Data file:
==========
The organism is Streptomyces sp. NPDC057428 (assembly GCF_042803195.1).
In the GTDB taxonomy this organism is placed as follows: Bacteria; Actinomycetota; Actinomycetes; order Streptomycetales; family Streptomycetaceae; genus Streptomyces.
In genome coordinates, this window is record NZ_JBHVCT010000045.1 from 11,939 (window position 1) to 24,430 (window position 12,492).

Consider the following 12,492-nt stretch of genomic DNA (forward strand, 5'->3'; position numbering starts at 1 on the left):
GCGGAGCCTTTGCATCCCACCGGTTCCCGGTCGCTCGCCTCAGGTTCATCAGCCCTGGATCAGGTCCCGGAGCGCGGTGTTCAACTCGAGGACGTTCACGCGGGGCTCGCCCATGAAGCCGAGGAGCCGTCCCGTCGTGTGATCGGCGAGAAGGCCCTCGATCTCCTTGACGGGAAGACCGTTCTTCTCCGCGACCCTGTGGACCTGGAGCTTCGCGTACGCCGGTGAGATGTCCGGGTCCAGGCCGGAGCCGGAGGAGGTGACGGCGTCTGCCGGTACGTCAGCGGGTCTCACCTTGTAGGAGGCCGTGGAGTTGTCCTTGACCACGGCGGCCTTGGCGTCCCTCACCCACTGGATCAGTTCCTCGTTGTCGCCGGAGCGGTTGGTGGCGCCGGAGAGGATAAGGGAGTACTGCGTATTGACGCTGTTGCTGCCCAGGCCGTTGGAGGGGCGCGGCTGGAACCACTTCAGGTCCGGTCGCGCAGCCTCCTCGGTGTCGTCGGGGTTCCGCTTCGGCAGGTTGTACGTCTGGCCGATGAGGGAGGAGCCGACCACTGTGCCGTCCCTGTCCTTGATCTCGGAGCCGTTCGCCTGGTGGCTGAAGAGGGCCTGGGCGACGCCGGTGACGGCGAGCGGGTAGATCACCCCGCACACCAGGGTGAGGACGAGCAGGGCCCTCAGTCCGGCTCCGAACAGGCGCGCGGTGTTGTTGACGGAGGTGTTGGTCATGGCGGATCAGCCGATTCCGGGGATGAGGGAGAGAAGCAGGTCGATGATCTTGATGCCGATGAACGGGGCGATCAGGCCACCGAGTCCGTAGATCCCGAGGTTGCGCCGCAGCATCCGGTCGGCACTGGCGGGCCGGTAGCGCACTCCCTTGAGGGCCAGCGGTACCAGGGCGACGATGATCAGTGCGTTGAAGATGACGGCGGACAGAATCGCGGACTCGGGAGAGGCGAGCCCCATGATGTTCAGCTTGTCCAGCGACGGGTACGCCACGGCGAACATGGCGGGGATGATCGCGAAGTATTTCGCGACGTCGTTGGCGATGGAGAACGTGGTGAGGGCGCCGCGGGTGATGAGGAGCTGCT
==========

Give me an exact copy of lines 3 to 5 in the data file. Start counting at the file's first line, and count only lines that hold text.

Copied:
In genome coordinates, this window is record NZ_JBHVCT010000045.1 from 11,939 (window position 1) to 24,430 (window position 12,492).

Consider the following 12,492-nt stretch of genomic DNA (forward strand, 5'->3'; position numbering starts at 1 on the left):
GCGGAGCCTTTGCATCCCACCGGTTCCCGGTCGCTCGCCTCAGGTTCATCAGCCCTGGATCAGGTCCCGGAGCGCGGTGTTCAACTCGAGGACGTTCACGCGGGGCTCGCCCATGAAGCCGAGGAGCCGTCCCGTCGTGTGATCGGCGAGAAGGCCCTCGATCTCCTTGACGGGAAGACCGTTCTTCTCCGCGACCCTGTGGACCTGGAGCTTCGCGTACGCCGGTGAGATGTCCGGGTCCAGGCCGGAGCCGGAGGAGGTGACGGCGTCTGCCGGTACGTCAGCGGGTCTCACCTTGTAGGAGGCCGTGGAGTTGTCCTTGACCACGGCGGCCTTGGCGTCCCTCACCCACTGGATCAGTTCCTCGTTGTCGCCGGAGCGGTTGGTGGCGCCGGAGAGGATAAGGGAGTACTGCGTATTGACGCTGTTGCTGCCCAGGCCGTTGGAGGGGCGCGGCTGGAACCACTTCAGGTCCGGTCGCGCAGCCTCCTCGGTGTCGTCGGGGTTCCGCTTCGGCAGGTTGTACGTCTGGCCGATGAGGGAGGAGCCGACCACTGTGCCGTCCCTGTCCTTGATCTCGGAGCCGTTCGCCTGGTGGCTGAAGAGGGCCTGGGCGACGCCGGTGACGGCGAGCGGGTAGATCACCCCGCACACCAGGGTGAGGACGAGCAGGGCCCTCAGTCCGGCTCCGAACAGGCGCGCGGTGTTGTTGACGGAGGTGTTGGTCATGGCGGATCAGCCGATTCCGGGGATGAGGGAGAGAAGCAGGTCGATGATCTTGATGCCGATGAACGGGGCGATCAGGCCACCGAGTCCGTAGATCCCGAGGTTGCGCCGCAGCATCCGGTCGGCACTGGCGGGCCGGTAGCGCACTCCCTTGAGGGCCAGCGGTACCAGGGCGACGATGATCAGTGCGTTGAAGATGACGGCGGACAGAATCGCGGACTCGGGAGAGGCGAGCCCCATGATGTTCAGCTTGTCCAGCGACGGGTACGCCACGGCGAACATGGCGGGGATGATCGCGAAGTATTTCGCGACGTCGTTGGCGATGGAGAACGTGGTGAGGGCGCCGCGGGTGATGAGGAGCTGCT